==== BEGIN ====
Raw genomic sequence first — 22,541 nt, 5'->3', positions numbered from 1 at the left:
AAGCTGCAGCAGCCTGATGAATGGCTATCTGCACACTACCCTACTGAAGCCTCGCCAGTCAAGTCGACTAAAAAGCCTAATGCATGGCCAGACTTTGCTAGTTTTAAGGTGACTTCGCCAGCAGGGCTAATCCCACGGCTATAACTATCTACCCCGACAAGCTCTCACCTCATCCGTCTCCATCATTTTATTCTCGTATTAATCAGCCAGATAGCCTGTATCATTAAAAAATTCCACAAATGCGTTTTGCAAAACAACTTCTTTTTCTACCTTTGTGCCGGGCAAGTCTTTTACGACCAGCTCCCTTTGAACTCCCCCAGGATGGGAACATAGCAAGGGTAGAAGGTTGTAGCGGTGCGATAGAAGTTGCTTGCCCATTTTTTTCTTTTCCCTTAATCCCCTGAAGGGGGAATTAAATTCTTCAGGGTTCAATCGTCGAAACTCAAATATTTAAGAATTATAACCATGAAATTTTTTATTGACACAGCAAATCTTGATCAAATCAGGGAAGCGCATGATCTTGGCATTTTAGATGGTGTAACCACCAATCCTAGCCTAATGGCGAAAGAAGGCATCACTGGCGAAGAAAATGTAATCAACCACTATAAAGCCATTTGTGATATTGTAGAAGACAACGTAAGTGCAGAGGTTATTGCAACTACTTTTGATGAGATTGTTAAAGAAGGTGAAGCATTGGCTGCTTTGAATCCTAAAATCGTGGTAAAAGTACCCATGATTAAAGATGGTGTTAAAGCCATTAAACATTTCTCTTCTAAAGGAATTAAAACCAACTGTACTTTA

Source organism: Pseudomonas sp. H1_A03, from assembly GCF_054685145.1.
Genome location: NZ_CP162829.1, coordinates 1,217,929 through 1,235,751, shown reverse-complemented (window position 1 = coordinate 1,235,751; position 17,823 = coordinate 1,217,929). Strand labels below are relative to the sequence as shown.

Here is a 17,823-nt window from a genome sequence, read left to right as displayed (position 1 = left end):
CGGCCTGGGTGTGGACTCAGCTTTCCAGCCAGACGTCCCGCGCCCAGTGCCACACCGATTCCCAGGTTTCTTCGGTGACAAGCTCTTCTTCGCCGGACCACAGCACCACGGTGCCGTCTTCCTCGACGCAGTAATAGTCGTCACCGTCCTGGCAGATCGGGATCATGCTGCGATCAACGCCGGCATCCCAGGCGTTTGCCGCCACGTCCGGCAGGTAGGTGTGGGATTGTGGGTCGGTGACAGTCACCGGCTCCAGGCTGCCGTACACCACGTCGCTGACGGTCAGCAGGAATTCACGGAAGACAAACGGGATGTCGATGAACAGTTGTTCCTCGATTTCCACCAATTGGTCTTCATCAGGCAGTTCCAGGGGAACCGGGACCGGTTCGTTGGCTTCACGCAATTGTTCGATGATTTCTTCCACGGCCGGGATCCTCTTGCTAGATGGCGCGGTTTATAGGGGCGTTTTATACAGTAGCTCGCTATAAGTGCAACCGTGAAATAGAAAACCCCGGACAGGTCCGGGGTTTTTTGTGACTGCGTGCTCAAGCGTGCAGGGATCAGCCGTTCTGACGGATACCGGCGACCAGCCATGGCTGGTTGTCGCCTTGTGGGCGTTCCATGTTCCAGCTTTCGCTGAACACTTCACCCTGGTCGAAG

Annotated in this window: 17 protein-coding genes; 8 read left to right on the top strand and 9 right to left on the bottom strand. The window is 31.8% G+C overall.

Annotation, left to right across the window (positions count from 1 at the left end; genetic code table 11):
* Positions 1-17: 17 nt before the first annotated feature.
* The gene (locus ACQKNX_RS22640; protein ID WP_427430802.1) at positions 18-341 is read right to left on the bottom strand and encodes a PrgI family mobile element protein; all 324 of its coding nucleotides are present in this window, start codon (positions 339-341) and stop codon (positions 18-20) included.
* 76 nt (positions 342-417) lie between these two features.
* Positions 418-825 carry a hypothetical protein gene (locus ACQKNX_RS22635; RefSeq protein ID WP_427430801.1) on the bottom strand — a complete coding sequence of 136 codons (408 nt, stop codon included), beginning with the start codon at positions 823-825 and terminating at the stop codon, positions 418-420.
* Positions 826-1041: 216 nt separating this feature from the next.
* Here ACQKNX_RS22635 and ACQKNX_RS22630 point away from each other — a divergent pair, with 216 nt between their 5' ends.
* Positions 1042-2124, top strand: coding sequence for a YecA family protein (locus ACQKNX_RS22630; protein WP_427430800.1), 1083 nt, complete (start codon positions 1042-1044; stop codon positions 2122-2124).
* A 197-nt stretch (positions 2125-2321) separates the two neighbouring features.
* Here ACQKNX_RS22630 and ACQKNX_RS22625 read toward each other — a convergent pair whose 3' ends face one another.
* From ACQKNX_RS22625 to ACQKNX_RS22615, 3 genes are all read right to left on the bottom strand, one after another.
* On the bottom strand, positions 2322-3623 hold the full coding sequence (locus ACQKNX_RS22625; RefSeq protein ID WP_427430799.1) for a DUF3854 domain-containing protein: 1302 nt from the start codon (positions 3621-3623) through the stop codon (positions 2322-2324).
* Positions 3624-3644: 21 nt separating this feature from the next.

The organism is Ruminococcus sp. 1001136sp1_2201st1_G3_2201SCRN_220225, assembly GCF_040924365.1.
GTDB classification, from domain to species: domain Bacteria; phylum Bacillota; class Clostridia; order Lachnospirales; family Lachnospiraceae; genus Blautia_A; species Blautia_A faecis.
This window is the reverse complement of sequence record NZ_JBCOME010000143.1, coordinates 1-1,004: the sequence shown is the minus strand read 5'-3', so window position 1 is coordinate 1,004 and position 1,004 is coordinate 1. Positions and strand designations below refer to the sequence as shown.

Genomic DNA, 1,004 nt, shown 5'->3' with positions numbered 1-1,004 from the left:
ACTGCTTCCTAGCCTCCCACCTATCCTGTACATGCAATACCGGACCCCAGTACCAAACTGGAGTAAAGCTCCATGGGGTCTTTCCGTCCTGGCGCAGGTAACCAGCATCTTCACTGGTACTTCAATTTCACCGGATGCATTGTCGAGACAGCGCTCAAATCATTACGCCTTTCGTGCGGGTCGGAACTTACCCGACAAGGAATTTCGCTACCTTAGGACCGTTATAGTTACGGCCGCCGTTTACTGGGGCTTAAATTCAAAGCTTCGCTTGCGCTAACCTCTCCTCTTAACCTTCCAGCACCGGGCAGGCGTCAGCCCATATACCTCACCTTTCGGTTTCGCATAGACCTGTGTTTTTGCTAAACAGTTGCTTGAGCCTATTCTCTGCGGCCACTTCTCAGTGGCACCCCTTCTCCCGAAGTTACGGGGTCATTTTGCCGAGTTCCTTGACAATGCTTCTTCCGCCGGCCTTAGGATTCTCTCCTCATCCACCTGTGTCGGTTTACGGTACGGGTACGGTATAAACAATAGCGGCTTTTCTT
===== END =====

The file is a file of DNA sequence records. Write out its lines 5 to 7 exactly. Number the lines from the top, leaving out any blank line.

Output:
Here is a 17,823-nt window from a genome sequence, read left to right as displayed (position 1 = left end):
CGGCCTGGGTGTGGACTCAGCTTTCCAGCCAGACGTCCCGCGCCCAGTGCCACACCGATTCCCAGGTTTCTTCGGTGACAAGCTCTTCTTCGCCGGACCACAGCACCACGGTGCCGTCTTCCTCGACGCAGTAATAGTCGTCACCGTCCTGGCAGATCGGGATCATGCTGCGATCAACGCCGGCATCCCAGGCGTTTGCCGCCACGTCCGGCAGGTAGGTGTGGGATTGTGGGTCGGTGACAGTCACCGGCTCCAGGCTGCCGTACACCACGTCGCTGACGGTCAGCAGGAATTCACGGAAGACAAACGGGATGTCGATGAACAGTTGTTCCTCGATTTCCACCAATTGGTCTTCATCAGGCAGTTCCAGGGGAACCGGGACCGGTTCGTTGGCTTCACGCAATTGTTCGATGATTTCTTCCACGGCCGGGATCCTCTTGCTAGATGGCGCGGTTTATAGGGGCGTTTTATACAGTAGCTCGCTATAAGTGCAACCGTGAAATAGAAAACCCCGGACAGGTCCGGGGTTTTTTGTGACTGCGTGCTCAAGCGTGCAGGGATCAGCCGTTCTGACGGATACCGGCGACCAGCCATGGCTGGTTGTCGCCTTGTGGGCGTTCCATGTTCCAGCTTTCGCTGAACACTTCACCCTGGTCGAAG

Annotated in this window: 17 protein-coding genes; 8 read left to right on the top strand and 9 right to left on the bottom strand. The window is 31.8% G+C overall.